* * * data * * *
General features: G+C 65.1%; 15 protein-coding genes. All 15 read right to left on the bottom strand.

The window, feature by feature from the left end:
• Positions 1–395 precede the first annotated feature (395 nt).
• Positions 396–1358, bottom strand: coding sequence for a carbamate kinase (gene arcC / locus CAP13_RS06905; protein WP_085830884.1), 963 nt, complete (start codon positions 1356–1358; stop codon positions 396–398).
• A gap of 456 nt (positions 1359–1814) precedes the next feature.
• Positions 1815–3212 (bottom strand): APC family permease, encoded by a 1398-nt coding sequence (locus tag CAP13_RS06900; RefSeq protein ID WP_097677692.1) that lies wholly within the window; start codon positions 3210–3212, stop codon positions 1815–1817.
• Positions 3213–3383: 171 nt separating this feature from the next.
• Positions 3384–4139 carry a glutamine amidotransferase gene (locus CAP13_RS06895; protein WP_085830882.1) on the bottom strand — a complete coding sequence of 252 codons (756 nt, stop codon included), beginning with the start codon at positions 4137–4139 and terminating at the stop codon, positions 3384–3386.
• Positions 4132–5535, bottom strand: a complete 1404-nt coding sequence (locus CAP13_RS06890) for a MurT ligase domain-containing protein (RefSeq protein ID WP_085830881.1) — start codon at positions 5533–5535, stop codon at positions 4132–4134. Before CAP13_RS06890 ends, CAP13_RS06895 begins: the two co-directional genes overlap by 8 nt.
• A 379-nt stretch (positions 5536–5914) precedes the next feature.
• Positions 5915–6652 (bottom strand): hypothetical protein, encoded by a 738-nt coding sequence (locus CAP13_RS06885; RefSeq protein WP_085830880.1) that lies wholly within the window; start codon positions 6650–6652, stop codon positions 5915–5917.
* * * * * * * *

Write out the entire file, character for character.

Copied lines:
General features: G+C 65.1%; 15 protein-coding genes. All 15 read right to left on the bottom strand.

The window, feature by feature from the left end:
• Positions 1–395 precede the first annotated feature (395 nt).
• Positions 396–1358, bottom strand: coding sequence for a carbamate kinase (gene arcC / locus CAP13_RS06905; protein WP_085830884.1), 963 nt, complete (start codon positions 1356–1358; stop codon positions 396–398).
• A gap of 456 nt (positions 1359–1814) precedes the next feature.
• Positions 1815–3212 (bottom strand): APC family permease, encoded by a 1398-nt coding sequence (locus tag CAP13_RS06900; RefSeq protein ID WP_097677692.1) that lies wholly within the window; start codon positions 3210–3212, stop codon positions 1815–1817.
• Positions 3213–3383: 171 nt separating this feature from the next.
• Positions 3384–4139 carry a glutamine amidotransferase gene (locus CAP13_RS06895; protein WP_085830882.1) on the bottom strand — a complete coding sequence of 252 codons (756 nt, stop codon included), beginning with the start codon at positions 4137–4139 and terminating at the stop codon, positions 3384–3386.
• Positions 4132–5535, bottom strand: a complete 1404-nt coding sequence (locus CAP13_RS06890) for a MurT ligase domain-containing protein (RefSeq protein ID WP_085830881.1) — start codon at positions 5533–5535, stop codon at positions 4132–4134. Before CAP13_RS06890 ends, CAP13_RS06895 begins: the two co-directional genes overlap by 8 nt.
• A 379-nt stretch (positions 5536–5914) precedes the next feature.
• Positions 5915–6652 (bottom strand): hypothetical protein, encoded by a 738-nt coding sequence (locus CAP13_RS06885; RefSeq protein WP_085830880.1) that lies wholly within the window; start codon positions 6650–6652, stop codon positions 5915–5917.